Panels from left to right are the gas column density produced by hydrodynamics simulations, the simulated H-band reflected light image for a face-on projection, and the simulated H-band reflected light image for the case of an inclination of 45°. The image sizes are 1000 AU × 1000 AU. The simulated reflected light images have the same spatial resolution and occultation mask size as our Subaru-HiCIAO image of FU Ori.

Motivated by the results of numerical hydrodynamics simulations, we naturally interpret the large-scale arc to the southeast of V1735 Cyg as an expanding relic ejected from the inner disk because of multiple gravitational interactions (37). The same interpretation may be applied to the ~1000-AU scale elongated structures associated with FU Ori and Z CMa (see fig. S2 for a spatially smoothed image of FU Ori) (38). In the case of Z CMa, the ejected relics may be further swept up by protostellar wind or jet and therefore become a narrow feature closely following the edge of the wind/jet (32, 33).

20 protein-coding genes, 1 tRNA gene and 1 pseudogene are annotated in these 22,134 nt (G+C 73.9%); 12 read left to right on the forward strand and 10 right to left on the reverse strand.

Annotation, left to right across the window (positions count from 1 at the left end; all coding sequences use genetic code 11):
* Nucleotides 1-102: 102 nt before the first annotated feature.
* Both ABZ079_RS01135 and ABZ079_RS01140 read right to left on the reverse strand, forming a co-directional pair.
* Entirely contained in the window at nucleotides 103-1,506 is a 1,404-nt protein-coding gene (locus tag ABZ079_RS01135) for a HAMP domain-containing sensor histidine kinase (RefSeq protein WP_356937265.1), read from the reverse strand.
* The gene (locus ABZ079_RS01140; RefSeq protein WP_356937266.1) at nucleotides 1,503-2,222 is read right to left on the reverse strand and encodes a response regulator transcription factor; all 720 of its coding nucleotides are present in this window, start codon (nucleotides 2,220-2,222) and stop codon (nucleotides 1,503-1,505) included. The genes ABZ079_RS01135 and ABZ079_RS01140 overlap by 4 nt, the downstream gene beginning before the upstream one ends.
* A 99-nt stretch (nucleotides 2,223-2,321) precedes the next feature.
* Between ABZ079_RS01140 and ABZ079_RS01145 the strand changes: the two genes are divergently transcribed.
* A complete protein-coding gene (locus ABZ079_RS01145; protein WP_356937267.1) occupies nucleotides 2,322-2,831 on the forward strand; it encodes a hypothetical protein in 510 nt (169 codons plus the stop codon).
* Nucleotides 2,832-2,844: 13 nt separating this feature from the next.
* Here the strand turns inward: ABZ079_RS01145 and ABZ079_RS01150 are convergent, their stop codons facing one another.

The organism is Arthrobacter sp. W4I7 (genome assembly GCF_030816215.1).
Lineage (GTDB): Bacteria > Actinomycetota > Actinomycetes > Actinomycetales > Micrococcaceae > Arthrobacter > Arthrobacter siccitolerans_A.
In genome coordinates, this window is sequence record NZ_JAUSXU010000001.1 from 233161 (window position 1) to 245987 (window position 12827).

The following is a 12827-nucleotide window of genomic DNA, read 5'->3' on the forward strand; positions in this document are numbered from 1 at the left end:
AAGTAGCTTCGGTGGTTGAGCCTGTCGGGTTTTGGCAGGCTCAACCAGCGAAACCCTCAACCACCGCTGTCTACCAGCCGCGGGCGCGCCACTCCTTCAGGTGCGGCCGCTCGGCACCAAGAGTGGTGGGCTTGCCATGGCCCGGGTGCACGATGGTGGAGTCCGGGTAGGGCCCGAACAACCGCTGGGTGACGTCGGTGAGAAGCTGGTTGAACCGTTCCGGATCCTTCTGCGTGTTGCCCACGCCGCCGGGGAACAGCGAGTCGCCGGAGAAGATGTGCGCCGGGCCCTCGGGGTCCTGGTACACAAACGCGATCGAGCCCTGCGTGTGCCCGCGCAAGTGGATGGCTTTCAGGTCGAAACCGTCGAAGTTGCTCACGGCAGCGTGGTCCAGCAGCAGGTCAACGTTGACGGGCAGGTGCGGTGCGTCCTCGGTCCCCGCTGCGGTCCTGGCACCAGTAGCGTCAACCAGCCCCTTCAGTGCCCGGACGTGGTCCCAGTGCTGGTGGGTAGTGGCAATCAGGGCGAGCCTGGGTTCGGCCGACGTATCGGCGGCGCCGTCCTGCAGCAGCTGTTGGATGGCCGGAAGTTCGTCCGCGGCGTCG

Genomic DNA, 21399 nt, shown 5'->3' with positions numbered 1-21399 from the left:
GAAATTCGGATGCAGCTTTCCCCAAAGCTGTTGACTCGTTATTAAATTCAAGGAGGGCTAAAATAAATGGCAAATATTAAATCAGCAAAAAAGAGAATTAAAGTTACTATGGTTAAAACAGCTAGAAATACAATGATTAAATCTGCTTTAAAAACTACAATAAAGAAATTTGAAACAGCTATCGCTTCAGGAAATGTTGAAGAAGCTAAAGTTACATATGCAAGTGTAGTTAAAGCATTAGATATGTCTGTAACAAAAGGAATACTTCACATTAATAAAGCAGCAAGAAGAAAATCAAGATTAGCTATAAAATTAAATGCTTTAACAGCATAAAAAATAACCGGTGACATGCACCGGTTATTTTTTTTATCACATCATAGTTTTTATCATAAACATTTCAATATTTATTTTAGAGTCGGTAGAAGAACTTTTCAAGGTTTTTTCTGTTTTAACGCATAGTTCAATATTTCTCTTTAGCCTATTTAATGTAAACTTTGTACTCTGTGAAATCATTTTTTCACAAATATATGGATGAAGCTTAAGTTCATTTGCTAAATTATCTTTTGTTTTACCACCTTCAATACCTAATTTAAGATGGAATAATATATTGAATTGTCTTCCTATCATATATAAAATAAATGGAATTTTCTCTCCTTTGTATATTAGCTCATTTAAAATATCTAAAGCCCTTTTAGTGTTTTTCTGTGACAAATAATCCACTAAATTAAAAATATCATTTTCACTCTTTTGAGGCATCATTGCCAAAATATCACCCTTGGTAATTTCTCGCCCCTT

As a summary, the presented Subaru-HiCIAO observations (Figs. 1 and 2) have demonstrated the features in common among four FU Orionis objects in the resolved images: the large-scale asymmetrical structures. These structures appear consistent with those produced by our hydrodynamics simulations (Fig. 4), which suggest a strongly unstable phase in the early evolution of protoplanetary disks.

Fig. 4 Numerical hydrodynamics simulation of forming YSO.